And I am happy to defer to others who practice this every day.

    Mr. THOMPSON. That is exactly right.

    Mr. O'SCANNLAIN. Congressman, if I could just respond, that is quite accurate but I think you need to be sensitive to the normal temptations of the human psyche, to distinguish a case that has just been issued by another panel which perhaps may not necessarily meet your own expectations or desires. Unfortunately, that can happen and that probably, among other things, accounts for the fact that there are a lot of conflicts within our circuit today where these do not necessarily occur.
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    Mr. OLSON. If I may respond, it is the very point Judge O'Scannlain has made that gives me such great concern regarding the future Balkanization of our circuit in the event the proposal is adopted. As Representative Goodlatte has indicated, there will be a tendency on the part of decision makers and separate decisions or separate divisions to adopt their own point of view. And it won't be all that hard for them to avoid a, quote, square conflict, which as I understand the proposal, only square conflicts will receive the attention of the so-called circuit division to be resolved circuitwide. So the very tendency that Judge O'Scannlain speaks of is I think a real problem, and increasing problem, in the proposed tripartite division.

    Mr. BERMAN. Mr. Chairman, my time has expired. Mr. LaForge earlier threw out the cautionary warning and while no one here on these panels I think is doing this or has their views based on philosophy or ideology, the fact is there have been some politicians who have had some positions based on ideology. It reminds me the last time that clearly happened was when Franklin Roosevelt had some ideological problems with the court. And I don't know here if a stitch in time can save 28. But in retrospect that may have been from my point of view the only mistake he ever made.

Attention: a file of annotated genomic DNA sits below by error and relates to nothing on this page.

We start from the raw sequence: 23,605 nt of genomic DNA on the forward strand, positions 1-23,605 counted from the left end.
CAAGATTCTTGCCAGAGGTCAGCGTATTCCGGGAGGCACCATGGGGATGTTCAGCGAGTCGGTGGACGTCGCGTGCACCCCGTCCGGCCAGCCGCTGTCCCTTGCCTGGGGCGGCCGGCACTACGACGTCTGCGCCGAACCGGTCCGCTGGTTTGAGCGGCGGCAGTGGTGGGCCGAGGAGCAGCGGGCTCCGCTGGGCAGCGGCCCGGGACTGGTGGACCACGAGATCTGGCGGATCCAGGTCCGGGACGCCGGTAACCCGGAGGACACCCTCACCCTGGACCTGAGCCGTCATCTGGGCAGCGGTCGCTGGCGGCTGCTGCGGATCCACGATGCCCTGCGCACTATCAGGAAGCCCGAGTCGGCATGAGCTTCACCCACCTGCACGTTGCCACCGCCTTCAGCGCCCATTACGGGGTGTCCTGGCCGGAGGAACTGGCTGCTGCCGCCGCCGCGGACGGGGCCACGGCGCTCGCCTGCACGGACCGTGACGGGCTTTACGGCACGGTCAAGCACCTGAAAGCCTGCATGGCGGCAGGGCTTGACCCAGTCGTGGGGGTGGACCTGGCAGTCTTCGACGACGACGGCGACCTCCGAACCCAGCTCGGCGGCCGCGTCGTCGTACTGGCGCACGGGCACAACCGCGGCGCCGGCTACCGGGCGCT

Mr. COBLE. I thank the gentleman. The gentlelady from California, Ms. Lofgren, is recognized for 5 minutes.

    Ms. LOFGREN. Thank you, Mr. Chairman. Like my colleague, Mr. Berman, as a Californian, I have been riveted to the testimony of what I've heard today and what I've read. It is late in the day and so I have just a couple of questions and comments.
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    First, I would like to reiterate my appreciation to the entire panel for the very useful observations you have made. It is obvious that while some in the political arena may have once been motivated by politics thought on this issue, that you have approached this in a very thoughtful, analytical way to come up with the best judgment you could possibly give us, and for that I am grateful.

    A special thanks to Ms. Acheson for appearing again, the second day in a row. It is always useful to hear from you. Your testimony is very informative and very helpful. I was thinking about when my undergraduate colleagues went off to medical school; they were taught first to do no harm. I think that is what your testimony is as well, that we ought to proceed very cautiously. I think that is very good advice.

    The comments made by Mr. Conyers about the judicial vacancy issue are quite pertinent. Once the vacancy issue is remedied, there may be other things that we will want to do. I was therefore quite interested in your comments about nonlegislative or structural changes that might be engaged in by the circuit that would improve whatever perceived deficiencies might need remedies, although I am also hearing to some extent this may be a solution in search of a problem in the view of some.